Injectable, self-healing hydrogel adhesives with firm tissue adhesion and on-demand biodegradation for sutureless wound closure

Sci Adv. 2023 Aug 18;9(33):eadh4327. doi: 10.1126/sciadv.adh4327. Epub 2023 Aug 16.


Tissue adhesives have garnered extensive interest as alternatives and supplements to sutures, whereas major challenges still remain, including weak tissue adhesion, inadequate biocompatibility, and uncontrolled biodegradation. Here, injectable and biocompatible hydrogel adhesives are developed via catalyst-free o-phthalaldehyde/amine (hydrazide) cross-linking reaction. The hydrogels demonstrate rapid and firm adhesion to various tissues, and an o-phthalaldehyde-mediated tissue adhesion mechanism is established. The hydrogel adhesives show controlled degradation profiles of 6 to 22 weeks in vivo through the incorporation of disulfide bonds into hydrogel network. In liver and blood vessel injury, the hydrogels effectively seal the incisions and rapidly stop bleeding. In rat and rabbit models of full-thickness skin incision, the hydrogel adhesives quickly close the incisions and accelerate wound healing, which exhibit efficacies superior to those of commercially available fibrin glue and cyanoacrylate glue. Thus, the hydrogel adhesives show great potential for sutureless wound closure, hemostasis sealing, and prevention of leakage in surgical applications.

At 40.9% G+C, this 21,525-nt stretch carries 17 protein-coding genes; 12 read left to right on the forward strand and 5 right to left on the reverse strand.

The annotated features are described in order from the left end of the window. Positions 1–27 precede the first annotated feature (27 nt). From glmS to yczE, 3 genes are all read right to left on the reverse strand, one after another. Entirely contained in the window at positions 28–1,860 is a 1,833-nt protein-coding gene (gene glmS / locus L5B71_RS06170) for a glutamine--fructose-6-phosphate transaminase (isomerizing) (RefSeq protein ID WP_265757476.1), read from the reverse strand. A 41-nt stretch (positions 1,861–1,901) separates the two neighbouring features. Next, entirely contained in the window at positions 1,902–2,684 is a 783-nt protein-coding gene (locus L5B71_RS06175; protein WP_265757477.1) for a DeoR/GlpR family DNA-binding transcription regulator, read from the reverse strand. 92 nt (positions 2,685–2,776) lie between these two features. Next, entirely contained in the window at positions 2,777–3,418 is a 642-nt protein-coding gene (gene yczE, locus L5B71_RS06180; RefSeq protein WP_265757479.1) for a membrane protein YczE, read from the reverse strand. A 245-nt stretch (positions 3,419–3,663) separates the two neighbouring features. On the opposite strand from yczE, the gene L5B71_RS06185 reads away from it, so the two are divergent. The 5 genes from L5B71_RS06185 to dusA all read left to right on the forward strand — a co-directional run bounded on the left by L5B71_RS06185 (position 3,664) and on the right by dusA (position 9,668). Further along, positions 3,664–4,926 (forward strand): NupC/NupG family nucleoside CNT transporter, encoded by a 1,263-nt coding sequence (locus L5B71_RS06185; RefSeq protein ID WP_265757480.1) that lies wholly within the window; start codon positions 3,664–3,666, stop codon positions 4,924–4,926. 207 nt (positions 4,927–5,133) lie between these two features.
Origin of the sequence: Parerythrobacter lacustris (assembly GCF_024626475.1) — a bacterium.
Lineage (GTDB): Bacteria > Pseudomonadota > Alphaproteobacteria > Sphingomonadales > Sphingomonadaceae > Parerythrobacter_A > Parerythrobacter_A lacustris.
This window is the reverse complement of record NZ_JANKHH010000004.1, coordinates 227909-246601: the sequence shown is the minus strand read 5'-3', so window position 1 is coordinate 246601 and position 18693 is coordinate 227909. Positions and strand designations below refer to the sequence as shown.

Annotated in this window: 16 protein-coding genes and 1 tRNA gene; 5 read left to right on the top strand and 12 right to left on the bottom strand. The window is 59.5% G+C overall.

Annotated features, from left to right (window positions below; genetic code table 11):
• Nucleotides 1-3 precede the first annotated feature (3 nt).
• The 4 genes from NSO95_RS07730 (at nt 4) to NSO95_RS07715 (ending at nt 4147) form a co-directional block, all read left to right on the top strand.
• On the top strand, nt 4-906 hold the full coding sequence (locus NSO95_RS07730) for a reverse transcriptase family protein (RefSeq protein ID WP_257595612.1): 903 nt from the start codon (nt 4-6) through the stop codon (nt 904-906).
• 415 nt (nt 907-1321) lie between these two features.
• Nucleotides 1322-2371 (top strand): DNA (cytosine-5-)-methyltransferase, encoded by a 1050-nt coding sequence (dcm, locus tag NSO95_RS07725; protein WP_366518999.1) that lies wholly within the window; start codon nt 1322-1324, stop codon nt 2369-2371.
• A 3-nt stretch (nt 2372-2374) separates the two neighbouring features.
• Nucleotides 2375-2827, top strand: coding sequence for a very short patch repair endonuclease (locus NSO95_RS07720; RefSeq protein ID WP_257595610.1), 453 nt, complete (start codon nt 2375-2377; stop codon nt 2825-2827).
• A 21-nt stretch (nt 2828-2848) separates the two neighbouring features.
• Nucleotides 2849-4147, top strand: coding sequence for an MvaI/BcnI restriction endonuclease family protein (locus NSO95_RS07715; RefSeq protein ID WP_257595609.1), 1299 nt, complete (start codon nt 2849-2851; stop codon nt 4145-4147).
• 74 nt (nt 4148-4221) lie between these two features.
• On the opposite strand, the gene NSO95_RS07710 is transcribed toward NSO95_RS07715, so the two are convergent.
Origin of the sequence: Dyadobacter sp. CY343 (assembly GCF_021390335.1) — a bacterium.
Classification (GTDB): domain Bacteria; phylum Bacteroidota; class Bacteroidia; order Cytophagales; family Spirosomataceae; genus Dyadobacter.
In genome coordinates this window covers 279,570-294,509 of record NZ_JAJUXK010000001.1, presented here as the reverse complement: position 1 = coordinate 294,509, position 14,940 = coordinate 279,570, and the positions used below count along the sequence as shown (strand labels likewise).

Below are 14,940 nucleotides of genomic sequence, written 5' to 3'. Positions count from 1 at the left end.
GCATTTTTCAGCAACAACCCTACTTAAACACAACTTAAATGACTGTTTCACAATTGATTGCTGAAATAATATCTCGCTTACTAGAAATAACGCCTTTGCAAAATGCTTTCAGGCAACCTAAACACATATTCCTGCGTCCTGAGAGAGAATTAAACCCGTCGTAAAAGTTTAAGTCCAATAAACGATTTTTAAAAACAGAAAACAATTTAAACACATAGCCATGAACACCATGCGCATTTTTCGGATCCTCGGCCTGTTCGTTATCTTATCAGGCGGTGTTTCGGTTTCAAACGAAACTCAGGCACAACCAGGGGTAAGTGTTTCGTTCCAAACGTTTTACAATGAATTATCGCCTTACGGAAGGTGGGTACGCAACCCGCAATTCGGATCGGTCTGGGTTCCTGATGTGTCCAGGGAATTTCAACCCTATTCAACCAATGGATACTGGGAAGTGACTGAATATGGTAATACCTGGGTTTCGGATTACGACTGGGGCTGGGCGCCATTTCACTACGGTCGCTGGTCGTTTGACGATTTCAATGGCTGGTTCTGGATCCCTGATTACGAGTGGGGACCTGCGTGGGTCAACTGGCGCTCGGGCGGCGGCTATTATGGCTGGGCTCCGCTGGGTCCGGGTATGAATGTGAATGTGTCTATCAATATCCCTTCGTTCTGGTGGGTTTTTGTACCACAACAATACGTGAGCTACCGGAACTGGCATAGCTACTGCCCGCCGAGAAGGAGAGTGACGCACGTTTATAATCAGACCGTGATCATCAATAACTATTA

PMID:37585520 | DOI:10.1126/sciadv.adh4327


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